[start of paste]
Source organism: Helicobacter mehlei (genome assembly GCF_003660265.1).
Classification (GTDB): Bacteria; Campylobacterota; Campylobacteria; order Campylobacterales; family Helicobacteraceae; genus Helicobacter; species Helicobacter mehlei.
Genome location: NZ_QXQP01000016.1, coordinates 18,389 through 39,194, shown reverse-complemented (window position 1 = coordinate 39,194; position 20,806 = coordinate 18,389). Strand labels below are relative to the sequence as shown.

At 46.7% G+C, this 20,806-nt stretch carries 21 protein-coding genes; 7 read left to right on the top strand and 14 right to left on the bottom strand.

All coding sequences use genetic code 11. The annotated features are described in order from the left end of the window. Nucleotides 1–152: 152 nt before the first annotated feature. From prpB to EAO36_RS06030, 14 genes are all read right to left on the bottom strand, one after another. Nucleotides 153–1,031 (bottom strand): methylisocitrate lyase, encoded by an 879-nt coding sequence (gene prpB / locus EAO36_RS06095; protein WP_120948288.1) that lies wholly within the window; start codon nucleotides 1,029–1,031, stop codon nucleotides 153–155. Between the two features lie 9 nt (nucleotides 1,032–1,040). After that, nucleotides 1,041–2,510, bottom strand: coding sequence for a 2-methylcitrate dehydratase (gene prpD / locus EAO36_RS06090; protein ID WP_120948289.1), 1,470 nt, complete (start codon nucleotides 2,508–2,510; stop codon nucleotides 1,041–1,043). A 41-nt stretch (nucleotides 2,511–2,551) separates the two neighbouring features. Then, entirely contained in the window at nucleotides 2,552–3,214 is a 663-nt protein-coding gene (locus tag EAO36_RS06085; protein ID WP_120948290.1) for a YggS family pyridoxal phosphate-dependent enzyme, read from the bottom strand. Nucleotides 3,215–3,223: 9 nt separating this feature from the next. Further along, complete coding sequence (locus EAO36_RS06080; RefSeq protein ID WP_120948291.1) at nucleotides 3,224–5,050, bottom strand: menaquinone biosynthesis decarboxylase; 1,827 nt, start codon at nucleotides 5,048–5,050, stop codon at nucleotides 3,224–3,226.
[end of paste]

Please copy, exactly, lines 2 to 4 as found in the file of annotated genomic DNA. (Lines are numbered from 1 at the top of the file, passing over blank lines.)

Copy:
Classification (GTDB): Bacteria; Campylobacterota; Campylobacteria; order Campylobacterales; family Helicobacteraceae; genus Helicobacter; species Helicobacter mehlei.
Genome location: NZ_QXQP01000016.1, coordinates 18,389 through 39,194, shown reverse-complemented (window position 1 = coordinate 39,194; position 20,806 = coordinate 18,389). Strand labels below are relative to the sequence as shown.

At 46.7% G+C, this 20,806-nt stretch carries 21 protein-coding genes; 7 read left to right on the top strand and 14 right to left on the bottom strand.